Under current regulations, however, this would not entirely eliminate the requirement for patients to meet their deductibles first. Several states, and some health plans, are capping the OOP costs for co-pays or coinsurance (eg, at $200), which addresses some of the big jumps in patient costs. Yet, the difference for patients who face a $10 or $50 OOP expense versus a $200 OOP expense is still significant.

Learning From Data to Improve Care

Understanding whether—or how well—these approaches are working requires an analysis of the data. Some insurers and employers have more sophisticated and interoperable information technology systems and are well equipped to track co-pays and clinical nuance, and are incorporating this information in their plan designs and performance measurement.1

Other organizations have not yet made the necessary changes to their infrastructure. It will be very important to assess whether changes to co-pays and benefits designs are helping or hurting patients so that we can learn from these programs. Data is also important for consumers: providing them with easy-to-understand resources about their benefits and costs can help them to make better healthcare decisions.1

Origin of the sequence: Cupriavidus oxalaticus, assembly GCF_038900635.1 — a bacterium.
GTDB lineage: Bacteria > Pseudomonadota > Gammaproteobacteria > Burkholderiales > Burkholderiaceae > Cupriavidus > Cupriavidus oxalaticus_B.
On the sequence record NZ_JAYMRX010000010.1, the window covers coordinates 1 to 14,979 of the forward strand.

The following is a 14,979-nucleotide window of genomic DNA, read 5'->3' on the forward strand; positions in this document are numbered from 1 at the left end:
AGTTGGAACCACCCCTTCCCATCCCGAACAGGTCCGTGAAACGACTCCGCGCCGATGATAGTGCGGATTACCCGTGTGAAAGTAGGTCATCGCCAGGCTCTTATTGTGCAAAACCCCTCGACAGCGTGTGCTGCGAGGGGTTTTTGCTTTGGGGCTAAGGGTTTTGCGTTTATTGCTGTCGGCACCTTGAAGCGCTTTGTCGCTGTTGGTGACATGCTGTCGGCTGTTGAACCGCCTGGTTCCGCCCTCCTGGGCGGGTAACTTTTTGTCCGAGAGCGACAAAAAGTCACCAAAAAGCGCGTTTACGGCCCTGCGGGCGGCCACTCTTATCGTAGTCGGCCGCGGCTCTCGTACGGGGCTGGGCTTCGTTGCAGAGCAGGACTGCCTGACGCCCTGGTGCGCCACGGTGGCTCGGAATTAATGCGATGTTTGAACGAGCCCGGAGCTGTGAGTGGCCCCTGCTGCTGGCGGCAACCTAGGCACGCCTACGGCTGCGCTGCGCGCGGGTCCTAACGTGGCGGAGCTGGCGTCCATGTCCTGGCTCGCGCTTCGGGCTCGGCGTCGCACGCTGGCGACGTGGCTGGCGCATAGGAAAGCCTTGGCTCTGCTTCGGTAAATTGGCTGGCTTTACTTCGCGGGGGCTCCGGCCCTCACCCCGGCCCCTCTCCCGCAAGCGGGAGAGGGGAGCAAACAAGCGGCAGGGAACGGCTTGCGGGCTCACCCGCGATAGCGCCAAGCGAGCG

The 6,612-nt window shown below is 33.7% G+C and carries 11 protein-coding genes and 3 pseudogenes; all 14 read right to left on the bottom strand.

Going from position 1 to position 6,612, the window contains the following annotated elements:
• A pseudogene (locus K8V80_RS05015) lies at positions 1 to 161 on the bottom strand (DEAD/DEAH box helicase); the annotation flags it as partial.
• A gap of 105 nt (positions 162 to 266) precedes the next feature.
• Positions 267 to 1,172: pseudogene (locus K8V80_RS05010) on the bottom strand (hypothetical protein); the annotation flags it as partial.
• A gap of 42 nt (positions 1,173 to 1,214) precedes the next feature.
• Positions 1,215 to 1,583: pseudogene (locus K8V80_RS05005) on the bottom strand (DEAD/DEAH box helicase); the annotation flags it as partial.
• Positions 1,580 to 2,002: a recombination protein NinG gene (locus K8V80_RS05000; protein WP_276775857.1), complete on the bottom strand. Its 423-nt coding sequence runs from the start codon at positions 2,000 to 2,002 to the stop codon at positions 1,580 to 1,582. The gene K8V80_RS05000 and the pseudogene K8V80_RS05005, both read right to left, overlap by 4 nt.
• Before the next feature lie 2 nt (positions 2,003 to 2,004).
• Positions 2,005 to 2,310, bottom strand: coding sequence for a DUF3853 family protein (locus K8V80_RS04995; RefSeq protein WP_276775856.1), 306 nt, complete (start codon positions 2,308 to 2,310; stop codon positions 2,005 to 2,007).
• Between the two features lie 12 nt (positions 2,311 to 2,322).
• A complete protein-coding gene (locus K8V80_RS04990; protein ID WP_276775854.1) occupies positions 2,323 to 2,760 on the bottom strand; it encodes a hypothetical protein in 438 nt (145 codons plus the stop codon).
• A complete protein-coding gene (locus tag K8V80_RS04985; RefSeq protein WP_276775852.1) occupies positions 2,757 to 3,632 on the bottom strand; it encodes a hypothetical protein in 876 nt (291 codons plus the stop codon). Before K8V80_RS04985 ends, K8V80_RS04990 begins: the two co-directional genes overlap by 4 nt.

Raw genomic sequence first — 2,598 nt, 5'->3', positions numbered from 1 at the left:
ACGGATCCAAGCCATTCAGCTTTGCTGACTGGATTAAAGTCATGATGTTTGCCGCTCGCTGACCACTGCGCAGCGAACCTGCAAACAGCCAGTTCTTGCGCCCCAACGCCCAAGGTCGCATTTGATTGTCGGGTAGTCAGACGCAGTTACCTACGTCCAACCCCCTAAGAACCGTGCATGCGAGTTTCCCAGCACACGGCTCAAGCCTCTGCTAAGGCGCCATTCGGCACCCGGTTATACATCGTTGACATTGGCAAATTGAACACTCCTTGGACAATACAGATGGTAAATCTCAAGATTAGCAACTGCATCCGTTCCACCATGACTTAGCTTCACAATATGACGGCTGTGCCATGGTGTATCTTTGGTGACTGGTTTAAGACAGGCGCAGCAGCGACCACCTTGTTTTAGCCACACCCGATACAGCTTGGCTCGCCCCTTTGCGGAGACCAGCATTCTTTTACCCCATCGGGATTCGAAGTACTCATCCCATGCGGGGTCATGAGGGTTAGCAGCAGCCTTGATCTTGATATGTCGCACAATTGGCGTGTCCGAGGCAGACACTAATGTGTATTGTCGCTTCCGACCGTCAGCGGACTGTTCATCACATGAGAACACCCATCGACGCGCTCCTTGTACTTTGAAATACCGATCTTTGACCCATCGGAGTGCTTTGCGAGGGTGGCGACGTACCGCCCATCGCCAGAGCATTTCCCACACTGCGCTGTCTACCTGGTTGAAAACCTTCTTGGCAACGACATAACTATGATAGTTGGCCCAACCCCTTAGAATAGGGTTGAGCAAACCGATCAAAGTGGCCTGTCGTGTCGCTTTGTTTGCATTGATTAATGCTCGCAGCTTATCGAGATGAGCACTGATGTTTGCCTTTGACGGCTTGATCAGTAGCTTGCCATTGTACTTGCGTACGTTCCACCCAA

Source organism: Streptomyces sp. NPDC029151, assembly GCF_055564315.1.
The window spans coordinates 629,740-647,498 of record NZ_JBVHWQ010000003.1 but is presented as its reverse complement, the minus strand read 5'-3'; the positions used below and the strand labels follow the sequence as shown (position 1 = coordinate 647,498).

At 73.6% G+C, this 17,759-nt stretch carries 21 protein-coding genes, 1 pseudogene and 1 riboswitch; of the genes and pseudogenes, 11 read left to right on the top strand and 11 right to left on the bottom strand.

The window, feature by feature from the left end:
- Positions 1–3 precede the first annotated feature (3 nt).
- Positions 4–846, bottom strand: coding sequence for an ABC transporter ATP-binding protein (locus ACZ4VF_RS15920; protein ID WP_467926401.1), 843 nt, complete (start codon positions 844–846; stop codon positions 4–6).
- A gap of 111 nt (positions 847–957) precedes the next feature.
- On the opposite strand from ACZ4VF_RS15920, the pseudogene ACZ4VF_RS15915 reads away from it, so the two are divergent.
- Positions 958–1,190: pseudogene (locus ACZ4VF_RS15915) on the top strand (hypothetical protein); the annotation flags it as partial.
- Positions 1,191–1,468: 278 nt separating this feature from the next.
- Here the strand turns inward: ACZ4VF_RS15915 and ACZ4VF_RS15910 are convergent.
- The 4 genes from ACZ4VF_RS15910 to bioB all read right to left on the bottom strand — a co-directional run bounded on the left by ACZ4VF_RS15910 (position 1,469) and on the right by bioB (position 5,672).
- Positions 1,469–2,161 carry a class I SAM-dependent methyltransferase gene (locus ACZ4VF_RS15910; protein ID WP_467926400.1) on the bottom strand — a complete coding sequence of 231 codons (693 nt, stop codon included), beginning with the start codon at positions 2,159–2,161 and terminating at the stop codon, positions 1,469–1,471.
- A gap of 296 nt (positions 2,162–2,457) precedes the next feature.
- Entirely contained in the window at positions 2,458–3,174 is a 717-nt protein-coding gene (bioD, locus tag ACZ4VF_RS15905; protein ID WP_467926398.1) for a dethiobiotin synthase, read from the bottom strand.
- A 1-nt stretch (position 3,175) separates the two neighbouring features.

Conclusions

It is important to reduce barriers that can hamper patient access to care, especially when we know that medication adherence and access to higher-value care can make a big difference in reducing costs for both patients and our healthcare system. Armed with evidence, perhaps we can work toward ways to make HDHPs and the OOP costs less harsh.

Author Affiliations: National Pharmaceutical Council, Washington, DC.

Funding Source: National Pharmaceutical Council.

Author Disclosures: Dr Dubois is an employee of the National Pharmaceutical Council, an industry-funded health policy research group that is not involved in lobbying or advocacy.

Authorship Information: Concept and design (RWD); acquisition of data (RWD); analysis and interpretation of data (RWD); drafting of the manuscript (RWD); critical revision of the manuscript for important intellectual content (RWD); statistical analysis (RWD).

Send Correspondence to: Robert W. Dubois, MD, PhD, Chief Science Officer, National Pharmaceutical Council, 1717 Pennsylvania Ave, NW, Washington, DC 20006.